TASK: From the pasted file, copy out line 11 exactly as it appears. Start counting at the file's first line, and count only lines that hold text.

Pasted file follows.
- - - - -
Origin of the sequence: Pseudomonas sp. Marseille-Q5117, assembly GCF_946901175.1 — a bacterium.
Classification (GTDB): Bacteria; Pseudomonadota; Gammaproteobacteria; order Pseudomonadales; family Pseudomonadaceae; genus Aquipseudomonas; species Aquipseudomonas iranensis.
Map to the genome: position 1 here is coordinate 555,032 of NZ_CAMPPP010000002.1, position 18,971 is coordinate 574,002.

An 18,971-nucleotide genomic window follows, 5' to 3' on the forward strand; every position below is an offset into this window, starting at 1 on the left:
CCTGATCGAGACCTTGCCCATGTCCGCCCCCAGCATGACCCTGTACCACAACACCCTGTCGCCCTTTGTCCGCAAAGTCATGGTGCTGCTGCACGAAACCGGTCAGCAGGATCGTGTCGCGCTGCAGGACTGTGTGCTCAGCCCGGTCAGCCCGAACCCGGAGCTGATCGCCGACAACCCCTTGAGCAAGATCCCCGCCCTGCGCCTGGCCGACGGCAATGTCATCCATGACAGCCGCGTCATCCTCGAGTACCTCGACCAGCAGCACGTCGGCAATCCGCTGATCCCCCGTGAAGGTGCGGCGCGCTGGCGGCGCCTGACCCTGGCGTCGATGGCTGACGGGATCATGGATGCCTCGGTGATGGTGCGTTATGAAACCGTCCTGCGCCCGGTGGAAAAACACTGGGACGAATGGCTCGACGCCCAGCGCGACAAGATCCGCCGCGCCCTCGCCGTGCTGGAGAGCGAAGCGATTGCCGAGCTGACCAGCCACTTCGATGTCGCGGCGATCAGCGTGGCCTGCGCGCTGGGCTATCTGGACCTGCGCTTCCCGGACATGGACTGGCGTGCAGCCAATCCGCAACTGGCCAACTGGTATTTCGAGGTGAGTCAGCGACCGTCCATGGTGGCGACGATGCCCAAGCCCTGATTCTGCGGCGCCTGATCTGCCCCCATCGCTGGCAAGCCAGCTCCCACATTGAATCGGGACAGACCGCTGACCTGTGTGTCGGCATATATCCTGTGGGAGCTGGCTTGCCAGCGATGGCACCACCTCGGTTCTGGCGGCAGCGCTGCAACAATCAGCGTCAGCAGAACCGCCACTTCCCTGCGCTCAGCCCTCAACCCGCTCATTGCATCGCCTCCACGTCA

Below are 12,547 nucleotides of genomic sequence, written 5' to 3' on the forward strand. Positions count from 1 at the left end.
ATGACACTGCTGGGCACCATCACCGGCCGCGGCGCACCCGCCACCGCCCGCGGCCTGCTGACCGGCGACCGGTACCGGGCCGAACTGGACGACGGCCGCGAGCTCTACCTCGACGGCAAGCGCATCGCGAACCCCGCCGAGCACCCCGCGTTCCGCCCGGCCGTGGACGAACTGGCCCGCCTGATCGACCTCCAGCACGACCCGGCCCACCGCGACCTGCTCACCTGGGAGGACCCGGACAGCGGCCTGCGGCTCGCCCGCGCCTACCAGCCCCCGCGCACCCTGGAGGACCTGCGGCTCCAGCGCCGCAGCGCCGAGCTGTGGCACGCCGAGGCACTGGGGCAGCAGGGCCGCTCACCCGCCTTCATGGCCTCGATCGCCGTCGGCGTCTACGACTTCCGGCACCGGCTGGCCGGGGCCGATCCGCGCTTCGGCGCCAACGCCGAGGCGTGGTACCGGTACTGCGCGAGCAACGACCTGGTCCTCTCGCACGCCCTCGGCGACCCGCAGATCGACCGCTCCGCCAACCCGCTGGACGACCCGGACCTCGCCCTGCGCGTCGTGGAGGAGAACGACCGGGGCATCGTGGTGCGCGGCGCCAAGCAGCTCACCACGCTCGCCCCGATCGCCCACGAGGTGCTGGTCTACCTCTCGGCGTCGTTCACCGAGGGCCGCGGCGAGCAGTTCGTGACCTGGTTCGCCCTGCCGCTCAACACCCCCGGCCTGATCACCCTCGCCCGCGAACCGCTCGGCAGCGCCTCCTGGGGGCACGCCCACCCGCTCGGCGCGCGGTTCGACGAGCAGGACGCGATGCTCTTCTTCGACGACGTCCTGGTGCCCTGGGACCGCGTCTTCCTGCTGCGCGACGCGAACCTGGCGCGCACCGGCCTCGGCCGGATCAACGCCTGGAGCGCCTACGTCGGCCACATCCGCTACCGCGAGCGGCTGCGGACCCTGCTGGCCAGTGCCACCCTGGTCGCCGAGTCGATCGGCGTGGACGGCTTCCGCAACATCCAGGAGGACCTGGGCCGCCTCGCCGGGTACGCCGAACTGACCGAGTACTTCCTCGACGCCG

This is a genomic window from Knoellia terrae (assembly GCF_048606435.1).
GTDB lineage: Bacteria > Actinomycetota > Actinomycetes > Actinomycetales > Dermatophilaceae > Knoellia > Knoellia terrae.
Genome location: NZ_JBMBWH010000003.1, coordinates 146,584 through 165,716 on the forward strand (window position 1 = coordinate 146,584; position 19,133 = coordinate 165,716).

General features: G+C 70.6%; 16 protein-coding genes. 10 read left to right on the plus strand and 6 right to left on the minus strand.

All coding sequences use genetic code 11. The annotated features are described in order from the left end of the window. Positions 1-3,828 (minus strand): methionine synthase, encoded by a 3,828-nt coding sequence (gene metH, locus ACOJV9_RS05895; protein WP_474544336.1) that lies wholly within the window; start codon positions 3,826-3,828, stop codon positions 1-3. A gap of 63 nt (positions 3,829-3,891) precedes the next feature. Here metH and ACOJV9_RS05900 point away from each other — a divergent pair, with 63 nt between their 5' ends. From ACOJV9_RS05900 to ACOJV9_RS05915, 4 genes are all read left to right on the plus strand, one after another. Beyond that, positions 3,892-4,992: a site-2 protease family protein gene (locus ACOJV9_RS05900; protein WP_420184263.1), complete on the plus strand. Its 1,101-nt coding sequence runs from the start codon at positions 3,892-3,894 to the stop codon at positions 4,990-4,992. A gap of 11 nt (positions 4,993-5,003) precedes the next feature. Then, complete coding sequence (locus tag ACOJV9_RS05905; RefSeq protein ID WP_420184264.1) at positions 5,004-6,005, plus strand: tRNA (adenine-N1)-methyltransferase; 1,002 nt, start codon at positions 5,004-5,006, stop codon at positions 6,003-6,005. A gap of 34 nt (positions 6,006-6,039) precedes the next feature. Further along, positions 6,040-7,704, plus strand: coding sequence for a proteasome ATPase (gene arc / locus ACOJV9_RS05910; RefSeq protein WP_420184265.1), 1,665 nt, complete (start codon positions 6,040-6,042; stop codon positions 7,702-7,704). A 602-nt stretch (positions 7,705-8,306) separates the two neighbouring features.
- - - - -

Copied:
General features: G+C 70.6%; 16 protein-coding genes. 10 read left to right on the plus strand and 6 right to left on the minus strand.